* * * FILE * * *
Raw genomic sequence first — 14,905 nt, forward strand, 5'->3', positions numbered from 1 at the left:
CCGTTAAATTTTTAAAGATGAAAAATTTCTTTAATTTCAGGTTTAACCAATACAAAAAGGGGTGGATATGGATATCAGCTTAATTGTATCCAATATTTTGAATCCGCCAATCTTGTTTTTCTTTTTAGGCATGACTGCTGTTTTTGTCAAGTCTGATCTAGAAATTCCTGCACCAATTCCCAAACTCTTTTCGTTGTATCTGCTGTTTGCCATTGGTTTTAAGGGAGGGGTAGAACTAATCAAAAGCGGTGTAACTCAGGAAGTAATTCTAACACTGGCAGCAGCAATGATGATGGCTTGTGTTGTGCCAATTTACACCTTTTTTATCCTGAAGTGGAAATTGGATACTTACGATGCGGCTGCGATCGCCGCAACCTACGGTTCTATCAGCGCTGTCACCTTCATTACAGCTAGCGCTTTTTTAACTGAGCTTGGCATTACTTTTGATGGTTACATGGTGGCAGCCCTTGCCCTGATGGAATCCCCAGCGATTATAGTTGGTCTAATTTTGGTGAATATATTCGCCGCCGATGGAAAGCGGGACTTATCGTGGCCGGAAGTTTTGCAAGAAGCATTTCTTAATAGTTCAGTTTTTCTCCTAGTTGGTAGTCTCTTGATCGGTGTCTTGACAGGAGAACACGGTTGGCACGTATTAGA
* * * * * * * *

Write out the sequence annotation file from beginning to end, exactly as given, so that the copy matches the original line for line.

Raw genomic sequence first — 14,905 nt, forward strand, 5'->3', positions numbered from 1 at the left:
CCGTTAAATTTTTAAAGATGAAAAATTTCTTTAATTTCAGGTTTAACCAATACAAAAAGGGGTGGATATGGATATCAGCTTAATTGTATCCAATATTTTGAATCCGCCAATCTTGTTTTTCTTTTTAGGCATGACTGCTGTTTTTGTCAAGTCTGATCTAGAAATTCCTGCACCAATTCCCAAACTCTTTTCGTTGTATCTGCTGTTTGCCATTGGTTTTAAGGGAGGGGTAGAACTAATCAAAAGCGGTGTAACTCAGGAAGTAATTCTAACACTGGCAGCAGCAATGATGATGGCTTGTGTTGTGCCAATTTACACCTTTTTTATCCTGAAGTGGAAATTGGATACTTACGATGCGGCTGCGATCGCCGCAACCTACGGTTCTATCAGCGCTGTCACCTTCATTACAGCTAGCGCTTTTTTAACTGAGCTTGGCATTACTTTTGATGGTTACATGGTGGCAGCCCTTGCCCTGATGGAATCCCCAGCGATTATAGTTGGTCTAATTTTGGTGAATATATTCGCCGCCGATGGAAAGCGGGACTTATCGTGGCCGGAAGTTTTGCAAGAAGCATTTCTTAATAGTTCAGTTTTTCTCCTAGTTGGTAGTCTCTTGATCGGTGTCTTGACAGGAGAACACGGTTGGCACGTATTAGA